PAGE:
Hawaiians awoke to a startling message on Saturday morning.
A mobile phone alert went out to residents of the US state after 8am local time that falsely warned a missile attack was imminent. “BALLISTIC MISSILE THREAT INBOUND TO HAWAII. SEEK IMMEDIATE SHELTER. THIS IS NOT A DRILL,” the alert read, based on screenshots posted to social media.
A voice alert also appeared to go out over local TV stations, interrupting local broadcasts.
Hawaii Representative Tulsi Gabbard said shortly afterward that the alert was a false alarm, citing contacts with defense officials. The Hawaii Emergency Management Agency also confirmed there was no missile threat to the state. The city and county of Honolulu said in a statement that the warning was issued in error by “the State Warning Point.”
Governor David Ige, who met with officials at the Hawaii Emergency Management Agency after the incident, said the alert was triggered when someone pressed “the wrong button” during a routine shift change, CNN reported. That reportedly sent the alert out over mobile phones and local TV and radio stations. The agency contacted the radio and TV stations to tell them it was a false alarm, but it took time to correct the mobile alert. The correction went out 38 minutes after the false alert on Saturday, the outlet reported.
The false alarm drew widespread condemnation for hurting confidence in emergency warning systems and frightening citizens at a time of tensions between the US and North Korea, which has been testing long-range missiles and nuclear weapons in contravention of international sanctions.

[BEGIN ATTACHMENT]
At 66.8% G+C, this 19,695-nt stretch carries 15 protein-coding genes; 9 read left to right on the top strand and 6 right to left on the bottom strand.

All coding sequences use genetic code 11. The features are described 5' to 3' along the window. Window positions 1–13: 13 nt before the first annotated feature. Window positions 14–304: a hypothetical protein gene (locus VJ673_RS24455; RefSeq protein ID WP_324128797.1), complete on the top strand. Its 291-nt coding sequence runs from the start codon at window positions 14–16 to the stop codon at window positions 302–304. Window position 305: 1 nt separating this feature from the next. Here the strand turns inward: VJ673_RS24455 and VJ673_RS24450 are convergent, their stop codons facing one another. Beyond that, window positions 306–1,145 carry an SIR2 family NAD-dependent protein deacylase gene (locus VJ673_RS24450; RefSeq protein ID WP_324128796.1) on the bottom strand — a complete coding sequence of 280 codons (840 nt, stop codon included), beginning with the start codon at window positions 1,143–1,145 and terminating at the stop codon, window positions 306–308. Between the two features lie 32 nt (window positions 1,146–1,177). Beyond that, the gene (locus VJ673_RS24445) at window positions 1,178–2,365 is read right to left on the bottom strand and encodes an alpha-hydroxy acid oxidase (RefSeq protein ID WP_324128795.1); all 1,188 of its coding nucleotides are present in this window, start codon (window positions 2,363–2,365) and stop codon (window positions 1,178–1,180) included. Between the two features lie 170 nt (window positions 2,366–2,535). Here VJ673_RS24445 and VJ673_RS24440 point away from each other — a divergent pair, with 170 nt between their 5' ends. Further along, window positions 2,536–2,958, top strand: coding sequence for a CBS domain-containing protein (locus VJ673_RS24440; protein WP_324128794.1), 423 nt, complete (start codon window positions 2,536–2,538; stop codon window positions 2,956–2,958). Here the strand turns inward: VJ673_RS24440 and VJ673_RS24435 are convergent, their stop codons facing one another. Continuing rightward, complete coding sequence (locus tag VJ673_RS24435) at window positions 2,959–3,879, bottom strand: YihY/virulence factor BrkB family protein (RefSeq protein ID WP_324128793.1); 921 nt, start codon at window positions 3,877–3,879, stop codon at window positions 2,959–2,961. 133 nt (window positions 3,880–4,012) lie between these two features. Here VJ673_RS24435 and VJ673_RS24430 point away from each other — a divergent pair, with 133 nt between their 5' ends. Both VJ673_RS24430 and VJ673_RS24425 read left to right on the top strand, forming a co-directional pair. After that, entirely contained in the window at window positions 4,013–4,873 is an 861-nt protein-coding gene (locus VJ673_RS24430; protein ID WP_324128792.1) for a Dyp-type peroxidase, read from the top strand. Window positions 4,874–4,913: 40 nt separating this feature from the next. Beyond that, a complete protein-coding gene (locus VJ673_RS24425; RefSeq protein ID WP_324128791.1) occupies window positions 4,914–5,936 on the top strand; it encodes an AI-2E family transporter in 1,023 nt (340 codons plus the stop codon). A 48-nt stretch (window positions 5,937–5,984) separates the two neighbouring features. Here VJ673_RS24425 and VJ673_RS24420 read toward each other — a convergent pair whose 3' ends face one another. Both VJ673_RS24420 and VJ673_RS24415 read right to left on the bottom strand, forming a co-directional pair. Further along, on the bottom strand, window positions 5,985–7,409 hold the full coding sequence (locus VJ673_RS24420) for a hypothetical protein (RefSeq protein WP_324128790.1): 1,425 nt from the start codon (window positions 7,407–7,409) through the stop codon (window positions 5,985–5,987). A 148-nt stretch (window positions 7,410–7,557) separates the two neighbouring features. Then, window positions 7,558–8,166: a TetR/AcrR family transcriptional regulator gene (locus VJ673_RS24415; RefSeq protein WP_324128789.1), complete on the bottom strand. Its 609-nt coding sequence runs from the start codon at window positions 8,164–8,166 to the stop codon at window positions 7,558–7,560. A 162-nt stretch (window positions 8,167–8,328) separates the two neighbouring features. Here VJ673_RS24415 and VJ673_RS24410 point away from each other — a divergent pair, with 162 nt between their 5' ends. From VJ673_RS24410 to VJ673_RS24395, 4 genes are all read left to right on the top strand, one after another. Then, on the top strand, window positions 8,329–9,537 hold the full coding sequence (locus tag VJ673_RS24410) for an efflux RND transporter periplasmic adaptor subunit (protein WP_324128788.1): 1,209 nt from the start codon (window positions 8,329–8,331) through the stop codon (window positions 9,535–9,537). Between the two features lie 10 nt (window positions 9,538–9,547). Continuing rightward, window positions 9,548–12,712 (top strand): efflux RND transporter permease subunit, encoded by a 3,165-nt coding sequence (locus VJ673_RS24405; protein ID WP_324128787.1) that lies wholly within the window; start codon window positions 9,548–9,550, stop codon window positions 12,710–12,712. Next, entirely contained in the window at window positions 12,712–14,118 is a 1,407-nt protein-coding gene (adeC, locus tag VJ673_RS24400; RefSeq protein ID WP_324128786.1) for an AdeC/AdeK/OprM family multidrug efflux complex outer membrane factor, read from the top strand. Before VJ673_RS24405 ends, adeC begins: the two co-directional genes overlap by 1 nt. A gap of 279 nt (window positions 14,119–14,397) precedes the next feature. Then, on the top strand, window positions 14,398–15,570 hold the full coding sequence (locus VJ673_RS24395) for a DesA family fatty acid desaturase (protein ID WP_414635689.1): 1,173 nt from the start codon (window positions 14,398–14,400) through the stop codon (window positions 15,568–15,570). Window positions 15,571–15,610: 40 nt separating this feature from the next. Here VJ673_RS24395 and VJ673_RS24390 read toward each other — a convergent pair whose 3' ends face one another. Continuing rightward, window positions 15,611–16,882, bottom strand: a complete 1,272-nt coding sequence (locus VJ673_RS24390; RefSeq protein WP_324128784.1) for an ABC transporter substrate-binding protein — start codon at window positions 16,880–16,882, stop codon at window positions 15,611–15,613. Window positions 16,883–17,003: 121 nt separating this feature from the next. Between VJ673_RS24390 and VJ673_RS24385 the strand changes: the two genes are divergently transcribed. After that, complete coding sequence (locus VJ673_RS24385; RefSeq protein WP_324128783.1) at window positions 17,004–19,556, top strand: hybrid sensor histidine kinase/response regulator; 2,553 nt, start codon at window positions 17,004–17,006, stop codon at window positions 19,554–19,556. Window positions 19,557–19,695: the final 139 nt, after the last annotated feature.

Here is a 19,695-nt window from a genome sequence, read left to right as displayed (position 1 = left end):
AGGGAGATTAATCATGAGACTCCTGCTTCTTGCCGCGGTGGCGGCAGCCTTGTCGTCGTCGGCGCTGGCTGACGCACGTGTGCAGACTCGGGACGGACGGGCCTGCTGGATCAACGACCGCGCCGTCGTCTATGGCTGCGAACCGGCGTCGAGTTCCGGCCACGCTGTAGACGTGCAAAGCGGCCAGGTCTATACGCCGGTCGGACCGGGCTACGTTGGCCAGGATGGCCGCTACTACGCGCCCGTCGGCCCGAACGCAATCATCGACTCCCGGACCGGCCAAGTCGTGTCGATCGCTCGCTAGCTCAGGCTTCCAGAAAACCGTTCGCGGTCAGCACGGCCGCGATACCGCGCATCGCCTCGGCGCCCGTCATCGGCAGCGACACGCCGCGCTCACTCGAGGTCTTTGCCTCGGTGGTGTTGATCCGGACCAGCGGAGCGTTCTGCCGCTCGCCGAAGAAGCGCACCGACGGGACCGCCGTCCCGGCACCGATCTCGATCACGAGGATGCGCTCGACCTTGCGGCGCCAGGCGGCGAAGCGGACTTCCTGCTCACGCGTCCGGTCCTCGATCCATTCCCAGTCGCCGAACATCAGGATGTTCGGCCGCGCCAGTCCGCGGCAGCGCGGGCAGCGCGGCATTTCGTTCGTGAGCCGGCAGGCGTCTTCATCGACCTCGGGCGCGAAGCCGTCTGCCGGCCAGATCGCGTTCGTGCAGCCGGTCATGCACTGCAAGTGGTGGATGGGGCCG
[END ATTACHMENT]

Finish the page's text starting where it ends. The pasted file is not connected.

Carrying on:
The leaders of the two countries, who have traded public insults, touted their nuclear buttons in recent weeks, putting some Americans on edge. Public health agency the Center for Disease Control even planned to hold a session on nuclear attack preparedness next week, but postponed it (paywall) after the agenda was publicized and drew scrutiny.
Still, North and South Korea recently began new talks ahead of the upcoming Winter Olympic Games in Pyeongchang, and US president Donald Trump professed that he had a “very good relationship with Kim Jong Un,” in an interview with the Wall Street Journal (paywall) this week.
Update (3:15pm ET): This post was updated to include details that became available about how the false alarm was triggered.